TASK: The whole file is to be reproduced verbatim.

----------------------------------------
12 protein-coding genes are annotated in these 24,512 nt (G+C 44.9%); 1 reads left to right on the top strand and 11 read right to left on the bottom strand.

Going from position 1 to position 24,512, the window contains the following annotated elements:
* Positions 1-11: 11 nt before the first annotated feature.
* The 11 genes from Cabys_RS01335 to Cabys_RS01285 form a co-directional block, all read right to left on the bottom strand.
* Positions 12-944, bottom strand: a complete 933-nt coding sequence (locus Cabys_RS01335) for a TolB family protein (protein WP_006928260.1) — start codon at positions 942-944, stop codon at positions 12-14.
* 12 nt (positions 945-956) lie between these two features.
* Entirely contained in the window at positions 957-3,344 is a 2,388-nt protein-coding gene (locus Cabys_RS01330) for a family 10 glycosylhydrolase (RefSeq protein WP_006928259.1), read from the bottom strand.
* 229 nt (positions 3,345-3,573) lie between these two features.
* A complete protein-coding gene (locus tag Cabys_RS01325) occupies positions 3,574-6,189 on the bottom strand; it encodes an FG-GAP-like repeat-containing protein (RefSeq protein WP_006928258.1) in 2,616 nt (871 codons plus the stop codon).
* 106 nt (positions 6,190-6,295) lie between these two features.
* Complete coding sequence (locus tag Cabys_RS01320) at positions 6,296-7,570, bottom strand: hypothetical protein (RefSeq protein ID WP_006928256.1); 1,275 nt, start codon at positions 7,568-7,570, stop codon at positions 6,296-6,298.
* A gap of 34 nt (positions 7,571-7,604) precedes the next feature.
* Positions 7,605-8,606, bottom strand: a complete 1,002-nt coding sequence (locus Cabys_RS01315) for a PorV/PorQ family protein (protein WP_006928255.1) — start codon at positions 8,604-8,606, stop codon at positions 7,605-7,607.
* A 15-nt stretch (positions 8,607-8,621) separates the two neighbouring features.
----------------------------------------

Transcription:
12 protein-coding genes are annotated in these 24,512 nt (G+C 44.9%); 1 reads left to right on the top strand and 11 read right to left on the bottom strand.

Going from position 1 to position 24,512, the window contains the following annotated elements:
* Positions 1-11: 11 nt before the first annotated feature.
* The 11 genes from Cabys_RS01335 to Cabys_RS01285 form a co-directional block, all read right to left on the bottom strand.
* Positions 12-944, bottom strand: a complete 933-nt coding sequence (locus Cabys_RS01335) for a TolB family protein (protein WP_006928260.1) — start codon at positions 942-944, stop codon at positions 12-14.
* 12 nt (positions 945-956) lie between these two features.
* Entirely contained in the window at positions 957-3,344 is a 2,388-nt protein-coding gene (locus Cabys_RS01330) for a family 10 glycosylhydrolase (RefSeq protein WP_006928259.1), read from the bottom strand.
* 229 nt (positions 3,345-3,573) lie between these two features.
* A complete protein-coding gene (locus tag Cabys_RS01325) occupies positions 3,574-6,189 on the bottom strand; it encodes an FG-GAP-like repeat-containing protein (RefSeq protein WP_006928258.1) in 2,616 nt (871 codons plus the stop codon).
* 106 nt (positions 6,190-6,295) lie between these two features.
* Complete coding sequence (locus tag Cabys_RS01320) at positions 6,296-7,570, bottom strand: hypothetical protein (RefSeq protein ID WP_006928256.1); 1,275 nt, start codon at positions 7,568-7,570, stop codon at positions 6,296-6,298.
* A gap of 34 nt (positions 7,571-7,604) precedes the next feature.
* Positions 7,605-8,606, bottom strand: a complete 1,002-nt coding sequence (locus Cabys_RS01315) for a PorV/PorQ family protein (protein WP_006928255.1) — start codon at positions 8,604-8,606, stop codon at positions 7,605-7,607.
* A 15-nt stretch (positions 8,607-8,621) separates the two neighbouring features.